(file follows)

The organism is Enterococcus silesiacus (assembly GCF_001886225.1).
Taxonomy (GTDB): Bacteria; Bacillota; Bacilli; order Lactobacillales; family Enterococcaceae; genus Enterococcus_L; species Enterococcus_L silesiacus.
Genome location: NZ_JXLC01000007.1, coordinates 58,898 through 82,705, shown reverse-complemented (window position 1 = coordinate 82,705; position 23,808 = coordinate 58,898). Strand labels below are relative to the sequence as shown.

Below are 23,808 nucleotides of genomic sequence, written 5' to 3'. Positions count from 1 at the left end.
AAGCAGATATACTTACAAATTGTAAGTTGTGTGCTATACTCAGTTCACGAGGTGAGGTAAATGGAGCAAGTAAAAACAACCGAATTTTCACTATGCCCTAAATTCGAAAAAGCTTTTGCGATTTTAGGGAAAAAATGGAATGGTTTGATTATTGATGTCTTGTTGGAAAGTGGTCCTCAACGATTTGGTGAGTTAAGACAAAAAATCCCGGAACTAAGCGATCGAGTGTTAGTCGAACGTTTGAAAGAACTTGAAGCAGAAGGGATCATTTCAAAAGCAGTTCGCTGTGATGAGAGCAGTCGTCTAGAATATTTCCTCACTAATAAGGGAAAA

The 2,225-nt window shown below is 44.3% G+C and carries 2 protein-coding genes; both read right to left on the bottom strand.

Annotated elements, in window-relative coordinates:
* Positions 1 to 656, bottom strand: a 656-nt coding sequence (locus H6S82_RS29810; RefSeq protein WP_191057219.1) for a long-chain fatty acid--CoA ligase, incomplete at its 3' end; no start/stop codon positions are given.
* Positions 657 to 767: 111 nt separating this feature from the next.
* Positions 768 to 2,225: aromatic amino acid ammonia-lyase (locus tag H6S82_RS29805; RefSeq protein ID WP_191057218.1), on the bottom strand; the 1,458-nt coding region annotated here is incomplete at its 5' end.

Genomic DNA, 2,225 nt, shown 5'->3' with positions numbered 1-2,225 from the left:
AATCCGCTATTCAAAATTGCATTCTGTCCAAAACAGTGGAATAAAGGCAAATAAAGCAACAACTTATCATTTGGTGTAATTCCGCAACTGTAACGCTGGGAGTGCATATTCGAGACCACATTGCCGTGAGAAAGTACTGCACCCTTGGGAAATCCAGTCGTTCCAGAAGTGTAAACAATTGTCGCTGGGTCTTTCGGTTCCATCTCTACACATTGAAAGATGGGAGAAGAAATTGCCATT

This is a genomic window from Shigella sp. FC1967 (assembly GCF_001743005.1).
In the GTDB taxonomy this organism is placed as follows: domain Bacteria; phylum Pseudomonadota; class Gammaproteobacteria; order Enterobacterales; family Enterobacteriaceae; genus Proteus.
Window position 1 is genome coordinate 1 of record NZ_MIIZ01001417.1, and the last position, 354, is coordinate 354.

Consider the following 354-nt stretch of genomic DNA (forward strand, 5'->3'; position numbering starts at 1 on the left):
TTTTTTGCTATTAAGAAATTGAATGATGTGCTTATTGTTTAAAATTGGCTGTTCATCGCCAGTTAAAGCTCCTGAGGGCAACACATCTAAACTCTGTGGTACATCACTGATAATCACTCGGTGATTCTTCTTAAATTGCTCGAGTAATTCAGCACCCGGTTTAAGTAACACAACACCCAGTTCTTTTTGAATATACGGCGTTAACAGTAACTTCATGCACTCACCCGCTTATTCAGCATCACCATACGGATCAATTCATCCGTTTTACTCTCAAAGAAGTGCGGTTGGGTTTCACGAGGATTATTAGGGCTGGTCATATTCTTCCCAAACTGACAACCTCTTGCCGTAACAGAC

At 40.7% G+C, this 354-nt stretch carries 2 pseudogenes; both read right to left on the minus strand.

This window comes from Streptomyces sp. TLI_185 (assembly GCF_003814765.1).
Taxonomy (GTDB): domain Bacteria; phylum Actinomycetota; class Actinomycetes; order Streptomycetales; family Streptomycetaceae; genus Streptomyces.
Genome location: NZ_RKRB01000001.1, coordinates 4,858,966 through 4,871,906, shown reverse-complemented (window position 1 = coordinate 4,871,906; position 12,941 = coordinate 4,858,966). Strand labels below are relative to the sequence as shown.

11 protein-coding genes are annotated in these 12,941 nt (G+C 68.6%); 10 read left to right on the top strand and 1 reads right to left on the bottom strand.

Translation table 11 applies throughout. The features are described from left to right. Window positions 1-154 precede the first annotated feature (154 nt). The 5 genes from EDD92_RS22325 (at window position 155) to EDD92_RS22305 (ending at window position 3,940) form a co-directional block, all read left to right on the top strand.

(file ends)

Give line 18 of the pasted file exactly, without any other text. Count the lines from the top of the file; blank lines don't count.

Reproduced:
At 40.7% G+C, this 354-nt stretch carries 2 pseudogenes; both read right to left on the minus strand.